London (CNN) – When asked by CNN for comment about the new Nike shoe nick-named the ‘Black and Tan’ one man in Newry, Northern Ireland asked, “How about if an Irish company came out with a shoe and called it 'The Taliban' how would the Americans feel?”
That might be a bit harsh. The Taliban are known the world over.
Yet, Nike has fallen into the trap many American companies face. What sounds normal to your American customers can offend elsewhere.
London (CNN) – The bail-out is a done deal, the International Monetary Fund has agreed its share and the Europeans have started to hand over the money. One of the ratings agencies has even upgraded the new Greek bonds.
So it is incredibly dispiriting to be reading more and more notes from economists and analysts suggesting that this is not over yet.
Paul Donovan, in his note from UBS, noted that the markets were not that impressed by the state of play. The markets, he said, were pricing in “the debate about when the next restructuring will take place.”
As Eurozone finance ministers sign off on another badly needed bailout for Greece, the second chapter of this never ending story comes to a close. Mind you, that isn't to say the country won't need a third dollop of cash in the future. Most economists I have asked reckon it will.
Greece's crisis has prompted almost as many dubious puns as it has snorts of derision.
So for those of you fed up with being told "Greece is the word" (get it?) or "it’s all Greek to me" (ha ha) fret not!
In fact, there's a whole dictionary of dodgy terms invented for politicians and pundits to couch themselves.
London (CNN) – The letter from the seven airlines complaining about the European Emissions Trading system made me smile. Not that there is anything funny about the prospect of a full-blown trade war between Europe and inter alia, China, the fastest-growing super economy in the world.
Rather because it smacked of too little, too late. Where were these airlines writing their letters when the scheme was being initiated, promulgated and ultimately brought into force?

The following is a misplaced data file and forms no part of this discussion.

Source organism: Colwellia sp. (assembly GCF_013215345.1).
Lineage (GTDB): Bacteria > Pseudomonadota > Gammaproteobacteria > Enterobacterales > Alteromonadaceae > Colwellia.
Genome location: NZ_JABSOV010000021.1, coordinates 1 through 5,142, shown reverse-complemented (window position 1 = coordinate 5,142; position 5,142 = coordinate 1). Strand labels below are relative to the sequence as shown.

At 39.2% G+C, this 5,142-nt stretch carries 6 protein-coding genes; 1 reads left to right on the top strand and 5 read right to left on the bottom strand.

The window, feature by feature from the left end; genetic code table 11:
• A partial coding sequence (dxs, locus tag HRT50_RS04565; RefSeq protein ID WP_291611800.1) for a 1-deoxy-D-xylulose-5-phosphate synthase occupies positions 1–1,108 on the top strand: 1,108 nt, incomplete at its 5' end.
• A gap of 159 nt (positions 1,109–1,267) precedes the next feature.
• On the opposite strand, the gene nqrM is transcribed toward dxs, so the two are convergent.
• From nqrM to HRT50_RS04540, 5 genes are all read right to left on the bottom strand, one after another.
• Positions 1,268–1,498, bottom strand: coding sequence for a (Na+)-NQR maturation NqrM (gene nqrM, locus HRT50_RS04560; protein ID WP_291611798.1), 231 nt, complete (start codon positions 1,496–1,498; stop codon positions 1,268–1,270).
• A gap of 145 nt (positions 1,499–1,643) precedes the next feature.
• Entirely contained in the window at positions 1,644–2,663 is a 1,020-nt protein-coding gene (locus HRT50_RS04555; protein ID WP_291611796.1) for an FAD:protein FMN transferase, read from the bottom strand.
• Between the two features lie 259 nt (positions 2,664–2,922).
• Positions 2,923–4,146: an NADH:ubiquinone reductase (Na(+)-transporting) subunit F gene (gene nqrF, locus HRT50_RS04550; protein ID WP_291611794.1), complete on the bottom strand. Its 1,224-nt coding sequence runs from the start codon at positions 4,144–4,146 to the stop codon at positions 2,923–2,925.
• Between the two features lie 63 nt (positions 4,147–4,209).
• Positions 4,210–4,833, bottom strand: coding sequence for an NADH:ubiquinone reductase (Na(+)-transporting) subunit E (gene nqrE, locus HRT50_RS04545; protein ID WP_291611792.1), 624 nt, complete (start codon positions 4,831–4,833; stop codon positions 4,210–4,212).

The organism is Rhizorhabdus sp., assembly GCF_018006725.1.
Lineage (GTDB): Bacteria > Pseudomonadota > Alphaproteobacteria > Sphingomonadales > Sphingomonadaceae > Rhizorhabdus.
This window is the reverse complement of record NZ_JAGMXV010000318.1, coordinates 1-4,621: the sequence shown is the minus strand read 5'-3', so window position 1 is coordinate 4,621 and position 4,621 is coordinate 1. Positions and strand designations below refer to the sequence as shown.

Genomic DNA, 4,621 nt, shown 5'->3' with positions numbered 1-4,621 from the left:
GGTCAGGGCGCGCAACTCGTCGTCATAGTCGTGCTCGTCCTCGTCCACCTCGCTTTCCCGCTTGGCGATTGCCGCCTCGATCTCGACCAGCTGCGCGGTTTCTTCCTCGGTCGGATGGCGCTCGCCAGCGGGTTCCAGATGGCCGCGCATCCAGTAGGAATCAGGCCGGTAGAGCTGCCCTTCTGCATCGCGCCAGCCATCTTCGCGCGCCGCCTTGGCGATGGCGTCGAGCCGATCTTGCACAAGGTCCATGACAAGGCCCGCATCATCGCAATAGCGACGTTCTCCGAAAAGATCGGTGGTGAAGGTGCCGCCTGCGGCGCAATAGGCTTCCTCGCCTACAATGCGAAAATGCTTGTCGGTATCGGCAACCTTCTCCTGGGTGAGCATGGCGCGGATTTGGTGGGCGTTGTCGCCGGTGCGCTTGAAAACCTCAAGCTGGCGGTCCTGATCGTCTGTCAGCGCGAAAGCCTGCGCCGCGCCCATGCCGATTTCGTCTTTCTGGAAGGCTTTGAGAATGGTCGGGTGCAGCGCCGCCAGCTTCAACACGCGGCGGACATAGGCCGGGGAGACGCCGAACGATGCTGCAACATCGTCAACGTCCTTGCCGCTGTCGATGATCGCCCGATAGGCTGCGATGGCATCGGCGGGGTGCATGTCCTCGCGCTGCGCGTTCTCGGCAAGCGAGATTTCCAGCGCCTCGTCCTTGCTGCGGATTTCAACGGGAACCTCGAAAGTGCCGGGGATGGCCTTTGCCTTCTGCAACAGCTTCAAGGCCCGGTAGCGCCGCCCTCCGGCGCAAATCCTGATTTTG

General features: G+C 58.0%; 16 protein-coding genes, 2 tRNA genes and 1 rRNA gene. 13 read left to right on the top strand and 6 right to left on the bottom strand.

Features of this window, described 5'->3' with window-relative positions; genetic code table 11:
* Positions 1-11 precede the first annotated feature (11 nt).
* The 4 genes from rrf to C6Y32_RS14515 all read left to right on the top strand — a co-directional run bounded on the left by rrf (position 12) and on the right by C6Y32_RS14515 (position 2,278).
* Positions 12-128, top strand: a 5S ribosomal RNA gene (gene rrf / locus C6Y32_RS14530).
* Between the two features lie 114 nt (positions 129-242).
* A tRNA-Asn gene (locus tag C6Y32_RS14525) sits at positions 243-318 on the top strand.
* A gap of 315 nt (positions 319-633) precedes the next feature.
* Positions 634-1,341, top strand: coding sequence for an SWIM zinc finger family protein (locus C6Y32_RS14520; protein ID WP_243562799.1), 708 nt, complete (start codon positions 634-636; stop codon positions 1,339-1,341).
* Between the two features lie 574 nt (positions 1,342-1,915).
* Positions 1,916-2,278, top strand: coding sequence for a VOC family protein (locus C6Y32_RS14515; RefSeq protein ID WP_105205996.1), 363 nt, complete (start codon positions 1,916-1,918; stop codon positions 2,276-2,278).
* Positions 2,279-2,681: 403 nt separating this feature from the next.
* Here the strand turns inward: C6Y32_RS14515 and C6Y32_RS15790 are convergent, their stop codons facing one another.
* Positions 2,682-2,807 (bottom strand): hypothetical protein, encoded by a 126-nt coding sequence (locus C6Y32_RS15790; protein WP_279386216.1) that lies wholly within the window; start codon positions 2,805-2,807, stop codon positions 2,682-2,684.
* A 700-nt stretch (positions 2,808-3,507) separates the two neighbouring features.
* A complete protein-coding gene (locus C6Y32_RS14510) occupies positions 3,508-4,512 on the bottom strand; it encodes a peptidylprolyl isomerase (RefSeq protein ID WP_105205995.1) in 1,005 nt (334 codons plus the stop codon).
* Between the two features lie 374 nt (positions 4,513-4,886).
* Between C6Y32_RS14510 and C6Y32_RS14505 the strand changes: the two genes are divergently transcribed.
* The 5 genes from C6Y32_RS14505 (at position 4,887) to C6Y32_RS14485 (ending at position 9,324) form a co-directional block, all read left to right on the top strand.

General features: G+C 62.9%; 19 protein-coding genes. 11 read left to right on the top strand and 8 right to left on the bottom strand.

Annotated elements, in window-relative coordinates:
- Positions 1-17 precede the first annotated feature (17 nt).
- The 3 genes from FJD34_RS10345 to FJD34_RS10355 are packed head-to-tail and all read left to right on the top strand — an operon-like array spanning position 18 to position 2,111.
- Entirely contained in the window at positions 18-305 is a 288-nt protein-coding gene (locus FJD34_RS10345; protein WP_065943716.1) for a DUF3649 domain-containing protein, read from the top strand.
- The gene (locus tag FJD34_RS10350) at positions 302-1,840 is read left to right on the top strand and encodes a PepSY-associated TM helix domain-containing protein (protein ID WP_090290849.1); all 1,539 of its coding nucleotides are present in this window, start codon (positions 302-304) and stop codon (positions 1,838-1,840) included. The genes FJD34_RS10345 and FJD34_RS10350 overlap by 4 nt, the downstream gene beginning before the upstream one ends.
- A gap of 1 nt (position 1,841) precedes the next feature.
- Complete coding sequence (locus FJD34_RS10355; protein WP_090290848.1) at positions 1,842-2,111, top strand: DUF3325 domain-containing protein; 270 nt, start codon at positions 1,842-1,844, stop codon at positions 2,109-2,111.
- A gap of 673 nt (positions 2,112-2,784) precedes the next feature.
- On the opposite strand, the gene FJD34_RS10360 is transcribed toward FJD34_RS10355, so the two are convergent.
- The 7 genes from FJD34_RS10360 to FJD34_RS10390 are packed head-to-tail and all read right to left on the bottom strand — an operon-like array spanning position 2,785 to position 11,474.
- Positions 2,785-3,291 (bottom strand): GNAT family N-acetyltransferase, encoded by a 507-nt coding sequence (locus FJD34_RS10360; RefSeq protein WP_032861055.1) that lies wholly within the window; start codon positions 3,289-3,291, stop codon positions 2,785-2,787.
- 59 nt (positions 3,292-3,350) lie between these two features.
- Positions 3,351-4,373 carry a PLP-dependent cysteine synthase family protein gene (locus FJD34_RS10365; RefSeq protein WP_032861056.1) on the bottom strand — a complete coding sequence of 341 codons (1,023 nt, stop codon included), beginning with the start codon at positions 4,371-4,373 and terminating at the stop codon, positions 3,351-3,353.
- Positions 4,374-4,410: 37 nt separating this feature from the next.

No doubt they made protests behind the scenes and lobbied like fury - which got them precisely nowhere! The Commission was impervious to the threats of trade wars. They barrelled on regardless of the damage that was being threatened.
I know this because the EU commissioner responsible, Connie Hedegaard, was on Quest Means Business defending the scheme. To her credit, she hasn't wavered. The view in Brussels was, if the ICAO process was going to be delayed and drawn out then the EU would go its own way - and that is exactly what they have done.
Hong Kong (CNN) – It's interesting to watch the knee-jerk reaction in the markets to China's softer growth forecast.
After nearly a decade of targeting - and invariably exceeding - an 8% annual growth rate, Beijing is now setting it at 7.5%.
We shouldn't be surprised. A clear flag was raised just last week in a report on China's economy from the World Bank, and a Beijing-backed think tank calling for a rebalancing of China's "unsustainable" economic growth.
Abu Dhabi (CNN) – He was president for two terms, prime minister for one and is now in place for another stint in the top job. The question investors are asking of Vladimir Putin as he moves back to into the presidency is: What will be different the second time around?
Russian oligarchs and top policy makers within the country refer to this era as “Putin 2.0,” which has taken on a new sense of urgency since the protests from a young middle class after the parliamentary vote in December.